Monday, July 2, 2012

Taiwan uses DNA mapping to save endangered sharks

Smiling Shark

TAIPEI (AFP) - Taiwan has begun testing DNA from shark fins sold in local markets in a bid to protect endangered species such as great whites and whale sharks, an official from the Fisheries Agency said on Wednesday. 

The efforts come as the island moves to restrict its shark fin industry, which environmental groups say accounts for the deaths of 73 million sharks each year across the world. 

Taiwanese fishermen are already barred while their vessels are at sea from removing shark fins, which are considered a delicacy in Chinese cuisine and often served in soup at special occasions such as weddings. 

Fisheries Agency spokesman Kevin Chung said the department had analysed samples of 100 fin products so far and checked them against DNA databanks of up to three-quarters of the world's approximately 400 shark species. 


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Anonymous said...

Shark fin soup is a delicacy but if it causes this species to extinct, we should say no for shark fin soup!

Anonymous said...

Many hotels and resorts in Sabah stops serving shark fins now in support of Datuk Masidi's ban on shark hunting. Hope that this will influence more people to stop consuming shark fins.

Anonymous said...

The Taiwanese DNA mapping technique is also good to help protect these endangered species. This shows that many countries other than Sabah are starting to put a stop on Shark Hunting. Good job.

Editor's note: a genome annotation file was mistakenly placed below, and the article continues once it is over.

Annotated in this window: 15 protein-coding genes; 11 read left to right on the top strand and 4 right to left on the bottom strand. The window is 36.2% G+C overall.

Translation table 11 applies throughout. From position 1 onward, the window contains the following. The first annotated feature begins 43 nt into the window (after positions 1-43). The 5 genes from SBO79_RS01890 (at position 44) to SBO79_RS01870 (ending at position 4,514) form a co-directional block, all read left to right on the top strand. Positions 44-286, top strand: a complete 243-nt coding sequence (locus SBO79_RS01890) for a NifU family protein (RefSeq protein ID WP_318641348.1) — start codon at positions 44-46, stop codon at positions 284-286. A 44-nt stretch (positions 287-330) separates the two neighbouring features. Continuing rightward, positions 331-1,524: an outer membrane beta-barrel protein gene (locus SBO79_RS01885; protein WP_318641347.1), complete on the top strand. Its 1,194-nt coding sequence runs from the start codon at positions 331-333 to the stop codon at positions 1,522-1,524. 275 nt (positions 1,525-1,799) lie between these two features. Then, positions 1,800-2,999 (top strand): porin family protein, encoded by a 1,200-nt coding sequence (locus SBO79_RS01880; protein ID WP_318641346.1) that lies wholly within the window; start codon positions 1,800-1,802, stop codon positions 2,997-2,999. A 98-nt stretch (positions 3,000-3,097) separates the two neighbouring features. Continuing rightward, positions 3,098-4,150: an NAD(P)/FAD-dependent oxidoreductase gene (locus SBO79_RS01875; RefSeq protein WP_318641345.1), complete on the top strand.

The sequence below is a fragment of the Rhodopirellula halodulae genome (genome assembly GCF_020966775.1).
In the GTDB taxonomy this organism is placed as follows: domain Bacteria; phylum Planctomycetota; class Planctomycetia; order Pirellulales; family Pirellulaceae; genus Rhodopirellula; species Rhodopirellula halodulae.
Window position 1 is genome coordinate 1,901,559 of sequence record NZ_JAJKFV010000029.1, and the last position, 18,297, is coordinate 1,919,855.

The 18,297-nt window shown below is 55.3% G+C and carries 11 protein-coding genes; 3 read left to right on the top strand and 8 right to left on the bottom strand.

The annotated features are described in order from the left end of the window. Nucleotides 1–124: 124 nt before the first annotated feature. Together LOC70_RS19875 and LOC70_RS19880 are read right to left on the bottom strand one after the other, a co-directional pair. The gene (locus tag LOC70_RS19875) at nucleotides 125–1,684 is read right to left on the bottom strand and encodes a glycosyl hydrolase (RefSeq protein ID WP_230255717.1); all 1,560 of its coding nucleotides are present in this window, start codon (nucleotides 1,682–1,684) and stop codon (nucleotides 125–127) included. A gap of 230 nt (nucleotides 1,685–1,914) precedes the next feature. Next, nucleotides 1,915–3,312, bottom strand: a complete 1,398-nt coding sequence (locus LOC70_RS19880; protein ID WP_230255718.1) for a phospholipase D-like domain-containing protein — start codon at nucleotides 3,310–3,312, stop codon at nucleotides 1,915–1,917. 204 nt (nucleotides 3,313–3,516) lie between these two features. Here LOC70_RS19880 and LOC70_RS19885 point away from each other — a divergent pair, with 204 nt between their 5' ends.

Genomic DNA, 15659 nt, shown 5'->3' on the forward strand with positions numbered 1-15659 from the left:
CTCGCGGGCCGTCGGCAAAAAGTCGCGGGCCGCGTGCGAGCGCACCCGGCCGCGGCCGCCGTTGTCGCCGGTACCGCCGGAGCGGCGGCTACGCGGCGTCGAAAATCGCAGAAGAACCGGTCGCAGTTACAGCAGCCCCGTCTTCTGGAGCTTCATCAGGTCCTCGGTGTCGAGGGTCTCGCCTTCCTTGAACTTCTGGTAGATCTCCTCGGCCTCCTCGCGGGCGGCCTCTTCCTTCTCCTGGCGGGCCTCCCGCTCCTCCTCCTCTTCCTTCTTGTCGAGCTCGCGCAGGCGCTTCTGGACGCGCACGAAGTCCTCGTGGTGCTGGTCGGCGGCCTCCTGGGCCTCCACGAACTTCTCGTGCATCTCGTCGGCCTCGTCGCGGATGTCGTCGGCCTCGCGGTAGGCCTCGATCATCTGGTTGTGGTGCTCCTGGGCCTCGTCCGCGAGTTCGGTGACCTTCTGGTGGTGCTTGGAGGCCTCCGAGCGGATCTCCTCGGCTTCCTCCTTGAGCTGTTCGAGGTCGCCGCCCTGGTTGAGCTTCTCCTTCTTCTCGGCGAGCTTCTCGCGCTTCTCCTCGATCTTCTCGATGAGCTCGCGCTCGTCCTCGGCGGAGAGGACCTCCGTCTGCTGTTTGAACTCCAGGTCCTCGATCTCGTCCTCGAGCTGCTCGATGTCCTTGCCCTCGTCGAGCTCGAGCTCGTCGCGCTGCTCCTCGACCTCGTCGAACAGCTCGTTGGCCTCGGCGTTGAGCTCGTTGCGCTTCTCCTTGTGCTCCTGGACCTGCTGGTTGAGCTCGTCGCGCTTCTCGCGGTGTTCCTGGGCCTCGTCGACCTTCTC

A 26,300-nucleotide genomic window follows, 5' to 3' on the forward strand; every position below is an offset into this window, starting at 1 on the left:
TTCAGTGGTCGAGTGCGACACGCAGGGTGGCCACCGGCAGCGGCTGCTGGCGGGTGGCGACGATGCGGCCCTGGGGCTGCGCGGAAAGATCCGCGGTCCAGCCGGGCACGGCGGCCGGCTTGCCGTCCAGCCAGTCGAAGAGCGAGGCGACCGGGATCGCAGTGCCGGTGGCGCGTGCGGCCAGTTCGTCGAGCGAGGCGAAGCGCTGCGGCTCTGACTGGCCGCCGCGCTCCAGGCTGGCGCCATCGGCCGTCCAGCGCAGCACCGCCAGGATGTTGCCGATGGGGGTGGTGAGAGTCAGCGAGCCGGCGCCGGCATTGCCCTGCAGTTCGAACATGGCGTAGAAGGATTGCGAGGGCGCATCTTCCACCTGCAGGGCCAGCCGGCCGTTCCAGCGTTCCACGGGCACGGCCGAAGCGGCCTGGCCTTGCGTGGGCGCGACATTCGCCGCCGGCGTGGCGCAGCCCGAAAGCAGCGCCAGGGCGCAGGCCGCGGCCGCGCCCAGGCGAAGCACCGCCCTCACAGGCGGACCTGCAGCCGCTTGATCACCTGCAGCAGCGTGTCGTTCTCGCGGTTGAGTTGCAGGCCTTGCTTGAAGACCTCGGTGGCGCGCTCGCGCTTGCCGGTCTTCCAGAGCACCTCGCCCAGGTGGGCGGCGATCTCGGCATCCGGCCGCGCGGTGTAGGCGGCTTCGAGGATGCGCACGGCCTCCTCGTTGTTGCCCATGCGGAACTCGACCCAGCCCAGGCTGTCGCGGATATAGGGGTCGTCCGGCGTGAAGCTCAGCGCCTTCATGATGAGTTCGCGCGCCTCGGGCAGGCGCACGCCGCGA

TuhauBam said...

Demand for that crucial ingredient has led to the killing of a median of about 38 million sharks a year, according to a new study that offers what may be the first reliable estimates of the number of sharks killed for their fins.

The United Nations has estimated that only about ten million sharks are harvested each year. Some conservationists, however, put the number at closer to a hundred million.

TuhauBam said...

Shark finning has increased over the past decade largely due to the increasing demand for shark fins for shark fin soup and traditional cures, particularly in China and its territories, and as a result of improved fishing technology and market economics.

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